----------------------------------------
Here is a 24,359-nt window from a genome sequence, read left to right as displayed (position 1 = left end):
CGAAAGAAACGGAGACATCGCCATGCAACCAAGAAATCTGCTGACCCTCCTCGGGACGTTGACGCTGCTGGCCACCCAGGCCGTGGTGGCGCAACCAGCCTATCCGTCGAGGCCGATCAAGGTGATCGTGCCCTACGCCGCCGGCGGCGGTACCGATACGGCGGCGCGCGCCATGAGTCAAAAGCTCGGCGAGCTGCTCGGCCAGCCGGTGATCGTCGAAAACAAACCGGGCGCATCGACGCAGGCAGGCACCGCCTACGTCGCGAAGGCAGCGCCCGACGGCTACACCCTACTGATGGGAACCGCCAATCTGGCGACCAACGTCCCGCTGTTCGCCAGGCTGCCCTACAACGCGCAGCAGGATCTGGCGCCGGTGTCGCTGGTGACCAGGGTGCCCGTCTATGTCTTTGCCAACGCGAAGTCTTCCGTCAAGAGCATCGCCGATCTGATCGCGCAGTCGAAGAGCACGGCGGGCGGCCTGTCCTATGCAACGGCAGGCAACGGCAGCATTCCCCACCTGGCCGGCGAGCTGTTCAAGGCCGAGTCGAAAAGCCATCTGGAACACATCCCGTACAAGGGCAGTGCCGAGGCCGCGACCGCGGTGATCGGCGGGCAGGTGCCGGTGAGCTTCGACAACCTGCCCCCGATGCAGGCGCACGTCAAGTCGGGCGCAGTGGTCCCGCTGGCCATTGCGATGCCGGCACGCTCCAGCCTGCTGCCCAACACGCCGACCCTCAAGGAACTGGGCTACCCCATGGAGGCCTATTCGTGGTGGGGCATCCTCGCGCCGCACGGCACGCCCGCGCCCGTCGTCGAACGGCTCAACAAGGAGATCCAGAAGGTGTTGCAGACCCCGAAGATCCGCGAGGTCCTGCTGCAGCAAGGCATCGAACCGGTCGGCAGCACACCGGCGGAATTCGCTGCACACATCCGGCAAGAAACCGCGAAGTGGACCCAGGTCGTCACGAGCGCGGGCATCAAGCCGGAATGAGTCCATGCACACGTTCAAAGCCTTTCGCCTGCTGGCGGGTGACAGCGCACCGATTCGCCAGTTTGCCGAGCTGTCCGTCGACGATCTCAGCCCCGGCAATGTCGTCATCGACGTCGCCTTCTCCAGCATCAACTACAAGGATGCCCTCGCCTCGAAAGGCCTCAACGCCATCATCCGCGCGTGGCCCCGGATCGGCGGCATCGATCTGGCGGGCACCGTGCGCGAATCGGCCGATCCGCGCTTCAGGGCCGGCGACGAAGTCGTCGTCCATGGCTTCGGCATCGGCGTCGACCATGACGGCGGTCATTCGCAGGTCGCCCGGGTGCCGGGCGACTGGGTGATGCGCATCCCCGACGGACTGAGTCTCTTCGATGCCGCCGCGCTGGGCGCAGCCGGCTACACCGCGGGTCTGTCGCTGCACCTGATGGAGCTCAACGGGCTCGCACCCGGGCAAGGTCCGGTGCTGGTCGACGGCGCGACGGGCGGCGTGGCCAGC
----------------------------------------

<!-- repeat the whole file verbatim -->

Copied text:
Here is a 24,359-nt window from a genome sequence, read left to right as displayed (position 1 = left end):
CGAAAGAAACGGAGACATCGCCATGCAACCAAGAAATCTGCTGACCCTCCTCGGGACGTTGACGCTGCTGGCCACCCAGGCCGTGGTGGCGCAACCAGCCTATCCGTCGAGGCCGATCAAGGTGATCGTGCCCTACGCCGCCGGCGGCGGTACCGATACGGCGGCGCGCGCCATGAGTCAAAAGCTCGGCGAGCTGCTCGGCCAGCCGGTGATCGTCGAAAACAAACCGGGCGCATCGACGCAGGCAGGCACCGCCTACGTCGCGAAGGCAGCGCCCGACGGCTACACCCTACTGATGGGAACCGCCAATCTGGCGACCAACGTCCCGCTGTTCGCCAGGCTGCCCTACAACGCGCAGCAGGATCTGGCGCCGGTGTCGCTGGTGACCAGGGTGCCCGTCTATGTCTTTGCCAACGCGAAGTCTTCCGTCAAGAGCATCGCCGATCTGATCGCGCAGTCGAAGAGCACGGCGGGCGGCCTGTCCTATGCAACGGCAGGCAACGGCAGCATTCCCCACCTGGCCGGCGAGCTGTTCAAGGCCGAGTCGAAAAGCCATCTGGAACACATCCCGTACAAGGGCAGTGCCGAGGCCGCGACCGCGGTGATCGGCGGGCAGGTGCCGGTGAGCTTCGACAACCTGCCCCCGATGCAGGCGCACGTCAAGTCGGGCGCAGTGGTCCCGCTGGCCATTGCGATGCCGGCACGCTCCAGCCTGCTGCCCAACACGCCGACCCTCAAGGAACTGGGCTACCCCATGGAGGCCTATTCGTGGTGGGGCATCCTCGCGCCGCACGGCACGCCCGCGCCCGTCGTCGAACGGCTCAACAAGGAGATCCAGAAGGTGTTGCAGACCCCGAAGATCCGCGAGGTCCTGCTGCAGCAAGGCATCGAACCGGTCGGCAGCACACCGGCGGAATTCGCTGCACACATCCGGCAAGAAACCGCGAAGTGGACCCAGGTCGTCACGAGCGCGGGCATCAAGCCGGAATGAGTCCATGCACACGTTCAAAGCCTTTCGCCTGCTGGCGGGTGACAGCGCACCGATTCGCCAGTTTGCCGAGCTGTCCGTCGACGATCTCAGCCCCGGCAATGTCGTCATCGACGTCGCCTTCTCCAGCATCAACTACAAGGATGCCCTCGCCTCGAAAGGCCTCAACGCCATCATCCGCGCGTGGCCCCGGATCGGCGGCATCGATCTGGCGGGCACCGTGCGCGAATCGGCCGATCCGCGCTTCAGGGCCGGCGACGAAGTCGTCGTCCATGGCTTCGGCATCGGCGTCGACCATGACGGCGGTCATTCGCAGGTCGCCCGGGTGCCGGGCGACTGGGTGATGCGCATCCCCGACGGACTGAGTCTCTTCGATGCCGCCGCGCTGGGCGCAGCCGGCTACACCGCGGGTCTGTCGCTGCACCTGATGGAGCTCAACGGGCTCGCACCCGGGCAAGGTCCGGTGCTGGTCGACGGCGCGACGGGCGGCGTGGCCAGC